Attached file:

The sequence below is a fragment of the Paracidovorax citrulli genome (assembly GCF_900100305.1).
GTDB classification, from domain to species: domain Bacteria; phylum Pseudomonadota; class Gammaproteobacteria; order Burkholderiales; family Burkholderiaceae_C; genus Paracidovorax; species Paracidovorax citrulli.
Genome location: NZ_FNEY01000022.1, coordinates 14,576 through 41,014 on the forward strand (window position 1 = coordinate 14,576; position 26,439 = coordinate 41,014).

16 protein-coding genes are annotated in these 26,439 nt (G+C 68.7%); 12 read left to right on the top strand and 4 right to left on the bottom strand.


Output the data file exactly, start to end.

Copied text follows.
The sequence below is a fragment of the Paracidovorax citrulli genome (assembly GCF_900100305.1).
GTDB classification, from domain to species: domain Bacteria; phylum Pseudomonadota; class Gammaproteobacteria; order Burkholderiales; family Burkholderiaceae_C; genus Paracidovorax; species Paracidovorax citrulli.
Genome location: NZ_FNEY01000022.1, coordinates 14,576 through 41,014 on the forward strand (window position 1 = coordinate 14,576; position 26,439 = coordinate 41,014).

16 protein-coding genes are annotated in these 26,439 nt (G+C 68.7%); 12 read left to right on the top strand and 4 right to left on the bottom strand.